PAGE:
Information Note: Superannuation Guarantee Legislation – Earnings Base Change from 1 July 2008 January 2008

Purpose
The purpose of this Information Note is to inform members of consultation between the Institute and the Treasury in regard to the implementation for defined benefit funds of Ordinary Time Earnings (OTE) as the universal Superannuation Guarantee (SG) earnings base from 1 July 2008.

Background
The SG legislation was introduced in 1992 and requires employers to provide at least a minimum level of superannuation for employees. The default earnings base has been OTE since the commencement of the SG regime, but, subject to certain conditions, employers who had established a superannuation earnings base other than OTE prior to 21 August 1991 have been able to use the ‘grandfathered’ earnings base for SG purposes. For employees in accumulation funds, employers can meet the SG requirements by making contributions of at least the legislated minimum. However, for employees in defined benefit funds, employers must obtain an actuarial certification in the form of a “Benefit Certificate” to the effect that the minimum benefits accrued each year are worth at least 9% of the relevant earnings base (if the full SG rate of 9% is to be met via the defined benefits). The Superannuation Guarantee Administration Act 1992 was amended in 2004 to remove the ability to use earnings bases other than OTE with effect from 1 July 2008. However, the necessary consequential amendments have not yet been made to the associated regulations which deal with the preparation of benefit certificates for defined benefit funds Consultation Earlier this year, the Institute was asked to participate in confidential discussions with the Australian Government Actuary on appropriate changes to the Superannuation Guarantee (Administration) Regulations 1993 (the Regulations) to implement the intended requirement that benefit certificates measure SG support against OTE in all cases for periods commencing on or after 1 July 2008. The Treasury has now agreed that the Institute can make members aware of this consultation, which is at an advanced stage.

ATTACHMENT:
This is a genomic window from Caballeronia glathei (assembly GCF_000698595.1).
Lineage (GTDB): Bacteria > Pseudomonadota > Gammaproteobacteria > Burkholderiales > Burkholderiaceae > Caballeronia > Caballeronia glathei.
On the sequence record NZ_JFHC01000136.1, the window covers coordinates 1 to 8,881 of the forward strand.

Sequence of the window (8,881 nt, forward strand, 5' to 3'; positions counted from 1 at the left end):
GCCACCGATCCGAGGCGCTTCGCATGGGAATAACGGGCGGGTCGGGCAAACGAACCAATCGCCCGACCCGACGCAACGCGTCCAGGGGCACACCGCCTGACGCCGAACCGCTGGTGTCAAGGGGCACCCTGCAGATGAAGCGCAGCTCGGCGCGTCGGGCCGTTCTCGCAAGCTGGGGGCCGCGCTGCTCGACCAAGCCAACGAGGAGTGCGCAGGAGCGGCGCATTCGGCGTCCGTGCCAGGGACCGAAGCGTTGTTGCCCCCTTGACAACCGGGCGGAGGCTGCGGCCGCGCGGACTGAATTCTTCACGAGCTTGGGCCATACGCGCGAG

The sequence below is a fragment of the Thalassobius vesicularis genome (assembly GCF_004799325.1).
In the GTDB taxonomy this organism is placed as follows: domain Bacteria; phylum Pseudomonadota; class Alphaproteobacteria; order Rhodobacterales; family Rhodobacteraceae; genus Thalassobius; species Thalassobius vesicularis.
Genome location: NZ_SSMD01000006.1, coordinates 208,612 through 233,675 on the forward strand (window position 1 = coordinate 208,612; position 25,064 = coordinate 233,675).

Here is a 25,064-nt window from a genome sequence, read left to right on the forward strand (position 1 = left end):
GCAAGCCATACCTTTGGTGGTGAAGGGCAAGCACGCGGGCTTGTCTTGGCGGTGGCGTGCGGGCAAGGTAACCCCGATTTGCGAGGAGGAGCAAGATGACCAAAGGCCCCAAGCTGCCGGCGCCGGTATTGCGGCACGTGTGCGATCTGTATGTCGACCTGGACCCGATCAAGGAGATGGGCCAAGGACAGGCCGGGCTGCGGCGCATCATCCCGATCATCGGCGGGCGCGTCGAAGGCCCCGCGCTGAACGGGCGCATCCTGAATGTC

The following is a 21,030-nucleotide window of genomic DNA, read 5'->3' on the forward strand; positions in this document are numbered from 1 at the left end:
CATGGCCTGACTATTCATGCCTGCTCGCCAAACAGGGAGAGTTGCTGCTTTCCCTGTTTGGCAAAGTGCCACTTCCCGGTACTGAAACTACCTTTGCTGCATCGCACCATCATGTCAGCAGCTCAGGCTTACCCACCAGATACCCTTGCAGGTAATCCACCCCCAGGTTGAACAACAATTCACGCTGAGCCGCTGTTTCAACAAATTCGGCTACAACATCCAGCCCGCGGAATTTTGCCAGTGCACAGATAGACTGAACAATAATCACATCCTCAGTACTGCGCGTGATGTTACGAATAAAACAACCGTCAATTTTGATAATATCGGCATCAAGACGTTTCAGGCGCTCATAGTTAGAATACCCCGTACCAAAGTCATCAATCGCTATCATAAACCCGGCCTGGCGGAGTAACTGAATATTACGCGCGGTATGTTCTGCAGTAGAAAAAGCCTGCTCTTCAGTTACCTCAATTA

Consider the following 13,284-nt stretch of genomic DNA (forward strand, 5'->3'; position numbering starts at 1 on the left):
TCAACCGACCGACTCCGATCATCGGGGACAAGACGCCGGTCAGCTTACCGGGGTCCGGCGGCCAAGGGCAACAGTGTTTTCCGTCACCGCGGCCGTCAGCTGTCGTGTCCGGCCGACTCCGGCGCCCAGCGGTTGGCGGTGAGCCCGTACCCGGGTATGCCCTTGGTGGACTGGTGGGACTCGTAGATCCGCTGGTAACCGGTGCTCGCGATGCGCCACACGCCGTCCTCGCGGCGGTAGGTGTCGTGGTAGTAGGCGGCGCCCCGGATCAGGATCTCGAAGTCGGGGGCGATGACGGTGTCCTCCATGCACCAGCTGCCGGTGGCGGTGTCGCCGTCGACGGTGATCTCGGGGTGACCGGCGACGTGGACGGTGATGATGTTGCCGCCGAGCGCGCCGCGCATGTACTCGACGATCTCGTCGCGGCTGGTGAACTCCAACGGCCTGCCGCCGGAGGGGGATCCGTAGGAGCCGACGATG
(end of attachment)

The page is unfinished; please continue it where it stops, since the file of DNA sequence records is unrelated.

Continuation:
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The most significant changes are expected to be to Regulation 6, which sets out formulae for determining the SG support for a specified defined benefit design. It is worth noting that the defined benefit design specified in Regulation 6 as it currently stands is unlikely to precisely match the design of any particular defined benefit fund and this is expected to remain the case following the OTE amendments . However Regulation 6 does serve to provide a legislated standard on which Institute guidance as to the SG value of defined benefits can be based. Work is also proceeding on preparation of updated guidance to members on the preparation of Benefit Certificates using OTE as the earnings base. The SEBPC anticipates that the guidance will provide suitable flexibility for SG on OTE to be met via various minimum requisite benefit designs, including, for example: • A combination of a 9% of Superannuation Salary defined benefit and a 9% of (OTE Less Superannuation Salary) accumulation benefit Defined benefits based on OTE averaged over a period ending on the date of termination of employment* Defined benefits based on OTE averaged over a period ending on the fund’s annual review date prior to termination of employment* Maintenance of the pre-1 July 2008 notional earnings base definition for the indexation of minimum requisite benefits accrued prior to 1 July 2008.

*It is not expected that average OTE determined in this manner could generally be used to determine contributions on OTE for accumulation-style minimum requisite benefits.

Member Meeting
The SEBPC will consider holding a meeting for practitioners to discuss the new requirements following the availability of the amended regulations.

Feedback
Any comments or feedback on this Information Note should be sent to Paul Shallue paul.shallue@mercer.com.au

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